This is an especially American perspective of looking at the development of cities, but I think that the same basic evolution is generally true for cities around the world, even if they haven’t yet reached some of the later chapters.

Chapter 1: Make-shift Slums

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Tokyo slum during the US occupation years.

As Kevin Kelly rightly points out, “every city begins as a slum … a seasonal camp with free-wheeling make-shift expediency.” Cities are founded on economic opportunity, spontaneous slums, and lawless saloons. Eventually gender ratios equal out, churches move in, government takes shape, and urban planning is institutionalized.

Chapter 2: Hegemony Rules

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During the transition from slum to civic center some social group usually takes power and dictates policy. It tends to be the ethnic majority though in the case of colonized countries that was almost never the case. In most cities in the United States power lied among the WASP community. Ethnic minorities were pushed out to the edges while the elite built Victorian homes around the downtown business districts and plazas.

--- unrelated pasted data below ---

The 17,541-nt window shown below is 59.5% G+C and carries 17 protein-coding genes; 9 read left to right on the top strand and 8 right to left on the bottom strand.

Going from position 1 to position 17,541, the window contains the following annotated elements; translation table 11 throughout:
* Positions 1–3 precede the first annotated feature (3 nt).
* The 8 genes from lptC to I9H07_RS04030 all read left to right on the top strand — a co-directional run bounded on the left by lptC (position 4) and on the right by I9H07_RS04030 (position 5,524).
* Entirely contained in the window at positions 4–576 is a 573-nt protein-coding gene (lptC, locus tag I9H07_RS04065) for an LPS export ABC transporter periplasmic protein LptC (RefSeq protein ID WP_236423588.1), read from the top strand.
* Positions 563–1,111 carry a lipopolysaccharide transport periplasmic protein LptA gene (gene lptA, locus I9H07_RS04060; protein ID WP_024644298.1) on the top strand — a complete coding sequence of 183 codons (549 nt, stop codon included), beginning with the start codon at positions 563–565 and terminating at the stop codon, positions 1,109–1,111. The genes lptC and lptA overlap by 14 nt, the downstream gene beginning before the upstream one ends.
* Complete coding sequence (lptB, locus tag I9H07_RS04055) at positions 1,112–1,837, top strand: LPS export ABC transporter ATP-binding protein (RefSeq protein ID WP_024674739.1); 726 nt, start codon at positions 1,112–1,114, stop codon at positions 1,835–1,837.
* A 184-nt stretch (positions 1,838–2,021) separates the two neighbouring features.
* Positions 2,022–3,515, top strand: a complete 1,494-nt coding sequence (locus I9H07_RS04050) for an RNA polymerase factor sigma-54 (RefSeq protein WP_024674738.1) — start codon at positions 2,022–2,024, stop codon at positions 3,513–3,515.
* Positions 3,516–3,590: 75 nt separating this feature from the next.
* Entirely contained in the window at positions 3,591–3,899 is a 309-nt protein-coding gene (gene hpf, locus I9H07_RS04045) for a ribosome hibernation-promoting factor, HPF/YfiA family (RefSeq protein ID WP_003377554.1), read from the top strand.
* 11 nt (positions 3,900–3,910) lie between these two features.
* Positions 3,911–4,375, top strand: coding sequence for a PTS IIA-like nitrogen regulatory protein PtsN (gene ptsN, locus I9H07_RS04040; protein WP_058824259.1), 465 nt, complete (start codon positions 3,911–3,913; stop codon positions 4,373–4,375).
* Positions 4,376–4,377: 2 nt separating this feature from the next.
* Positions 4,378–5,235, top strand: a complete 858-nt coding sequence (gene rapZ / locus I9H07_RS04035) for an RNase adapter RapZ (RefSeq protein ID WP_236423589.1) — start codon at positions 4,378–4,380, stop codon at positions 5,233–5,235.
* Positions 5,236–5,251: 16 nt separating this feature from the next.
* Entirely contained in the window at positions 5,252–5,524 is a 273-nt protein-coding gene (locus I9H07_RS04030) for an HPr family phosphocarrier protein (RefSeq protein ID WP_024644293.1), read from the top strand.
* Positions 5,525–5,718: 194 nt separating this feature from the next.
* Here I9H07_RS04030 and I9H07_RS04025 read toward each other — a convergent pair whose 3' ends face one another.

Chapter 3: White Flight and suburbanization

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This is the chapter that takes on different manifestations depending on the ethnic and class make-up of a city, but the basic concept is still generally applicable. During WWII in the United States there was an influx of black americans seeking work in urban centers. After WWII four developments (other than blatant racism) led to white flight from urban centers to suburban communities. First was population density. After the war soldiers returned home to urban centers, but those who moved in while they were gone also remained. Then there was the 1954 Brown v. Board of Education Supreme Court decision, which began the process of desegregating the country’s public schools. White parents felt that their children would receive a lower level of education in a desegregated school, and so they moved to suburbs where neighborhoods and their schools were all white. Third, the Federal Aid Highway Act of 1956 enabled the workday commute from suburb to city center. Lastly, suburban developers had large returns to scale as they could purchase a single large plot of land and build hundreds or even thousands of nearly identical homes.